Except… they don’t return to normal while we have the deniers around, or the ones too stupid or arrogant to read the instructions first.

  1. Some people are perpetually needy

You probably have these folk in your social media, too, but their posts center around one theme: “My life sucks and it’s not my fault!” In some rare cases, this is actually true. Victims of domestic abuse, those with chronic illnesses or diseases, children abused or abandoned by their parents/caregivers, or refugees forced to flee their homelands all come to mind.

These people are allowed to complain and seek help on social media when and however they need to.

But then there the ones who are just ongoing victims of their own poor choices, like a couple with no marketable job skills who run off together at 18 and proceed to have one baby after another until they’re constantly asking everyone for help with everything. This isn’t the only cause of this sort of thing — I’ve seen childless couples who married late do it, although they tend to be constantly begging for stuff — does anyone have a sofa they no longer need and want to give away, does anyone have an extra TV, and so on.

Probably must infuriating are the parents that always seem to be posting about family trips and vacations, home improvement projects, or investments in things that really only seem like hobbies — and then, every other month, it’s GoFundMe time because their car’s transmission went out or their washing machine blew up, or part of the ceiling fell in.

These are also the people subject to vague-booking: “So that happened. Dammit.” “That was $750 I didn’t need /s” or “The landlord said it’s not their job to fix it.” These always come across as blatant please to get friends to enter with sympathy (“Oh no, honey, what happened?”) and then gradually draw out the story, but only in a manner that paints the OP in the most sympathetic light.

Now, these people have always been around, but they’ve just become a lot more obvious in the last year or two. Gee, wonder why? I can think of at least half a dozen that are constantly clogging up my feed with this shit, although I’ve taken mostly to ignoring them. Sometimes, when it gets really heinous, I’ll put them on mute for a month. But I’ve decided that there’s no need to engage anymore.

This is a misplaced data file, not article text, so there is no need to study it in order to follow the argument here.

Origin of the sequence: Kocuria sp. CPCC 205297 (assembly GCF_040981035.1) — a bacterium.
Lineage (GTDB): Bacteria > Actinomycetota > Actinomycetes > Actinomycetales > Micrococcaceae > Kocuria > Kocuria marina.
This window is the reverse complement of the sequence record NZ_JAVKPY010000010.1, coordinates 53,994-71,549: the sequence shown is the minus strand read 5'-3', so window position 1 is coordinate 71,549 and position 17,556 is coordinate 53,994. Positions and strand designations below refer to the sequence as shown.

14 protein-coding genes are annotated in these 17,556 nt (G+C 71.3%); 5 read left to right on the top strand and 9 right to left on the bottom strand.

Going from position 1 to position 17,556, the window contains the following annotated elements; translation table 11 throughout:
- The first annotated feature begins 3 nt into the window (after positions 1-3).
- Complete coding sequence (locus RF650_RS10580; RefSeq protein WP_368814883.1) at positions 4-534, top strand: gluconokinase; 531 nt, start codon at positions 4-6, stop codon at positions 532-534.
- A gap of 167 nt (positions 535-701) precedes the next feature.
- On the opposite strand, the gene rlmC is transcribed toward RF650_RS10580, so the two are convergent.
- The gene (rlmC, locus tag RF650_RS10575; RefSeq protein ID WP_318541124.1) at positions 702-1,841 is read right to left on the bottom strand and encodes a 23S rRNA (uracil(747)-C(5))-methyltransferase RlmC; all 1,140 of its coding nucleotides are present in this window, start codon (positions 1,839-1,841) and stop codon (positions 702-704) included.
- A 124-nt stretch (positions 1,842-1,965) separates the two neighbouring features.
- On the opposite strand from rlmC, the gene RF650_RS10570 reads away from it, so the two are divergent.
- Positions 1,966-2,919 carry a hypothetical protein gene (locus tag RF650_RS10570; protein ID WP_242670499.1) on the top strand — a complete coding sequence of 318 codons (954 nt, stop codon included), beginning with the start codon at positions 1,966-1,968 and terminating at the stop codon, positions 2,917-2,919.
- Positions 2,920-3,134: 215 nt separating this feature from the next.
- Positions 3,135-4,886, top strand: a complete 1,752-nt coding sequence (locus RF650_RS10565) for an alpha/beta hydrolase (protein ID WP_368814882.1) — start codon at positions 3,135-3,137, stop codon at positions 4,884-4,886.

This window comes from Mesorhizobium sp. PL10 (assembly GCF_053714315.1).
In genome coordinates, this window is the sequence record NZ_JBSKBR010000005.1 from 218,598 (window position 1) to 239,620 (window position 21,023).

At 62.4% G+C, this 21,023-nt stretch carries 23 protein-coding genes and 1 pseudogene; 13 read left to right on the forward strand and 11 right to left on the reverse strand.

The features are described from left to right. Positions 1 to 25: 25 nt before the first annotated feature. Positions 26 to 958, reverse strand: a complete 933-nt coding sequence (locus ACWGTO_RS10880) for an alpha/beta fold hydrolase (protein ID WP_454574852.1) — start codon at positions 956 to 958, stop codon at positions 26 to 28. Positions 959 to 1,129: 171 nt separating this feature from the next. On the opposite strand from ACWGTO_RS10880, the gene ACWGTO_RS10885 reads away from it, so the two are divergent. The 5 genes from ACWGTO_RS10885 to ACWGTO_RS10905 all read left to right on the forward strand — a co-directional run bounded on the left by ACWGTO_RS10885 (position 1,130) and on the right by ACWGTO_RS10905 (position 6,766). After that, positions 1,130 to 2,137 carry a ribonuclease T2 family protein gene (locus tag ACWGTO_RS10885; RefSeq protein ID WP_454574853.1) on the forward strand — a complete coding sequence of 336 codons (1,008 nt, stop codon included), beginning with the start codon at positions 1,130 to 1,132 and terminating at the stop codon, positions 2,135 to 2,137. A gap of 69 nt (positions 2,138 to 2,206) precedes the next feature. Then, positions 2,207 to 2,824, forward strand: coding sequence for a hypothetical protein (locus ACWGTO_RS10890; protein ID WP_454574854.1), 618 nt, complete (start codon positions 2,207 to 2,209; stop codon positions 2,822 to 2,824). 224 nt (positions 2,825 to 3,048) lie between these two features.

1. Suddenly, everyone is an expert

This probably requires no explanation in the post-COVID world, as so many people go to YouTube University and are suddenly epidemiologists. But it goes beyond that one and can be particularly fun to shoot down when someone starts to opine in some area I’m very familiar with.

People have particularly naïve and wrong ideas about what it’s like behind the scenes on film and TV, for example, and can spout off with some bullshit explanation about why Actor A is an asshole because they did thing X on the set for movie Z to Actor B, of course taking whichever side the celebrity gossip mag pitched as the “hero” in the headline. And yes, the whole Rust shooting incident brought people out of the woodwork by the ton, all of them suddenly arms experts convinced that Alec Baldwin was absolutely guilty of murder.

Proving that none of them has any idea of how a film set is supposed to work in cases like this and, when it breaks down, why it’s not the actor’s fault. The actor isn’t supposed to have to worry about this shit because there’s a team of professionals taking care of it. Except when they aren’t.

So those were some of my epiphanies from 2021. What are yours? Tell us in the comments!

This piece not to be confused with Epiphany from January 2020.